What: All Issues : Fair Taxation : Tax Breaks for the Rich : HR 4775. 2002 Supplemental Appropriations/Vote on Rules of Debate on a Bill to Impose Strict Caps on Federal Spending and Delay Consideration of Debt Limit Increase. (2002 house Roll Call 204)
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HR 4775. 2002 Supplemental Appropriations/Vote on Rules of Debate on a Bill to Impose Strict Caps on Federal Spending and Delay Consideration of Debt Limit Increase.
house Roll Call 204     May 23, 2002
Progressive Position:
Nay
Progressive Result:
Loss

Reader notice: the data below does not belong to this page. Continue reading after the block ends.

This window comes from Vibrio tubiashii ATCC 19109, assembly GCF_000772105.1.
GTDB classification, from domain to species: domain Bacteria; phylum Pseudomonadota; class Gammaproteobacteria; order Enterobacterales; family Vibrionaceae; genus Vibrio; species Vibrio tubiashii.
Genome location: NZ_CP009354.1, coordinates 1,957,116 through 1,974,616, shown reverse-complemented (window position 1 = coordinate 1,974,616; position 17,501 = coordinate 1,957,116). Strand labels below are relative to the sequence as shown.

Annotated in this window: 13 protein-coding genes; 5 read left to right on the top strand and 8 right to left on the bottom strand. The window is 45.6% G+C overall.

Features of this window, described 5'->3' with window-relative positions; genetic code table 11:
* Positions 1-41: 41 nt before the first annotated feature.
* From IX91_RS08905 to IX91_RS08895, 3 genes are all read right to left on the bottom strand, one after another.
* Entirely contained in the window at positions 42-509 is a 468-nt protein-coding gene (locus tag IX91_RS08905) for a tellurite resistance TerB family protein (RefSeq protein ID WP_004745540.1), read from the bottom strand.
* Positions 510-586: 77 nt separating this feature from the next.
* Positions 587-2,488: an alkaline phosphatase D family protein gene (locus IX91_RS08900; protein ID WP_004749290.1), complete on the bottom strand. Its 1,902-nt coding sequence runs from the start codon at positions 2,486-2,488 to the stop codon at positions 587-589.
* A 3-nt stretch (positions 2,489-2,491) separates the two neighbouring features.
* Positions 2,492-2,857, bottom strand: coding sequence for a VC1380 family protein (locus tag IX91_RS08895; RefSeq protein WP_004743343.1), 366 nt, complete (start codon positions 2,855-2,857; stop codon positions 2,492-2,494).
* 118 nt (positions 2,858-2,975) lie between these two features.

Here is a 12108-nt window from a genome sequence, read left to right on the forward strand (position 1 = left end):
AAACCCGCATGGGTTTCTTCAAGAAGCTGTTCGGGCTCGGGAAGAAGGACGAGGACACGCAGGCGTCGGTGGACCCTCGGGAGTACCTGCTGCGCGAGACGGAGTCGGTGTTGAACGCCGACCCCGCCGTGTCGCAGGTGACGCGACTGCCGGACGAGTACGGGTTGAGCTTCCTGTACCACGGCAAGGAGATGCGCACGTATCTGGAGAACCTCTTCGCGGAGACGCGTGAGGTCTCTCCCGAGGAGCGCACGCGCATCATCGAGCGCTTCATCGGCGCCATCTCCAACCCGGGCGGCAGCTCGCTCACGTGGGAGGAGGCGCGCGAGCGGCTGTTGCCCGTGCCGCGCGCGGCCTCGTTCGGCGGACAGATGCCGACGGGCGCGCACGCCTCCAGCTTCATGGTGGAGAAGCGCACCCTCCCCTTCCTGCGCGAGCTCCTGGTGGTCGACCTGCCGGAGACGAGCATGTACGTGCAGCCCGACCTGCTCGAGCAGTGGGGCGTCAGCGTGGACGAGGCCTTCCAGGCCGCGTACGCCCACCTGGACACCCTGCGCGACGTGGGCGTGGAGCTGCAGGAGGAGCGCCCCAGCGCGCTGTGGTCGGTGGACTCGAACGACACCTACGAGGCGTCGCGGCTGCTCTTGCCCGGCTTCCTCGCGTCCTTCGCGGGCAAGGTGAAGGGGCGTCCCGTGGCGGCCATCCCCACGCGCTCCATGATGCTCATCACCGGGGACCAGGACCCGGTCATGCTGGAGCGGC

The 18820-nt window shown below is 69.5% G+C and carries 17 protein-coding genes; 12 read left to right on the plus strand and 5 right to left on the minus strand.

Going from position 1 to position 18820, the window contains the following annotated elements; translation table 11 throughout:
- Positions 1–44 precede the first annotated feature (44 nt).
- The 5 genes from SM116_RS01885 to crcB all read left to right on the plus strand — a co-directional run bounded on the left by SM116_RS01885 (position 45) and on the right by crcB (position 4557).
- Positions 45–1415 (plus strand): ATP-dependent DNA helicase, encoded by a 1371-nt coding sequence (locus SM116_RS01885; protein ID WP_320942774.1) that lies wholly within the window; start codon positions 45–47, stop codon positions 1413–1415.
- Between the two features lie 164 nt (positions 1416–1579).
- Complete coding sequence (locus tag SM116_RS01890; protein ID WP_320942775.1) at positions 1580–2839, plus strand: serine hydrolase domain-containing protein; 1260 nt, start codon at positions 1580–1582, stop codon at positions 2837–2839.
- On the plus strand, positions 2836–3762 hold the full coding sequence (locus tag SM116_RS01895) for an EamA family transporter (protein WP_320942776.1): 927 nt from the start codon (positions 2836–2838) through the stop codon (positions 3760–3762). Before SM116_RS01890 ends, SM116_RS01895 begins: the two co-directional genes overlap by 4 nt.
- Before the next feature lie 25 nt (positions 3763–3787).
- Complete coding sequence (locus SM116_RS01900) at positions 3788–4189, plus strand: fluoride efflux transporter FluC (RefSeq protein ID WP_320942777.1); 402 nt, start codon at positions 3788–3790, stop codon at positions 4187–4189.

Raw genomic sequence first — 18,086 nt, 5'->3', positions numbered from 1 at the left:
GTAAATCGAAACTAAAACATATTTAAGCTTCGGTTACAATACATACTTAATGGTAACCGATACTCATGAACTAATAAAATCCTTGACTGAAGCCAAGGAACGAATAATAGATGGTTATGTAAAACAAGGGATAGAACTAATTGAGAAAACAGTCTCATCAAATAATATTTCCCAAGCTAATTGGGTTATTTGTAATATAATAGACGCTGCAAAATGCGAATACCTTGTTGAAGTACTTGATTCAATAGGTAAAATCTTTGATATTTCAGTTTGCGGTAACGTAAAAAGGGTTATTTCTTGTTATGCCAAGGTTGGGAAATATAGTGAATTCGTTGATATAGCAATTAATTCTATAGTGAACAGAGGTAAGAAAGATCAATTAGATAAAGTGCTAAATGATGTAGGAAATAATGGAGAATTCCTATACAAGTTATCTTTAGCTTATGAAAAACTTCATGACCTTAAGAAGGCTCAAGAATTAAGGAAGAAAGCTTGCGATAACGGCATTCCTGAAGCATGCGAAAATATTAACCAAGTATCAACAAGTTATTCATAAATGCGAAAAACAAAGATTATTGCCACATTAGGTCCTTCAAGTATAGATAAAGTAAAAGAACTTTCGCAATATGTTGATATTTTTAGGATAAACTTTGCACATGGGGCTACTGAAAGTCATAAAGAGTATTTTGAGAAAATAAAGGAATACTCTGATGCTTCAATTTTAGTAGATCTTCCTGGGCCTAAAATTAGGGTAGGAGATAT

The Republican leadership offered a spending bill to address additional funding needs following the September 11th terrorist attacks, and its core provisionsadditional spending for the military, homeland security, and New York City-received broad support. But the Republican leadership also attached controversial amendments to the bill in the hope that they would ride through on the bill's popularity. Two in particular angered Progressives: a cap on spending for 2003 that Progressives found unrealistically low; and language that prevented a vote on increasing the country's debt ceiling, something everyone knew had to be done but that Progressives wanted to bring to a vote to call attention to what they felt were the consequences of the Bush tax cuts. To fight the bill, Progressives joined Obey (D-WI) in raising countless dilatory motions and amendments. This approach was so successful that Republicans had been forced to pull the bill from the floor and start from scratch. In the House, most bills come with a "rule" that establishes the ground rules for debate and must be passed before the bill itself can be considered. The first rule Republicans had proposed for debate gave Democrats a great deal of freedom to bring amendments and other motions to a vote. After suffering at the hands of dilatory tactics by Progressives and Democrats in general, this second rule was much more restrictive: it prohibited any amendments and limited total debate to just one hour. Progressives knew their one piece of leverage would disappear under this second rule, so they voted against it. However, Republicans closed ranks and the rule passed, 213-201.

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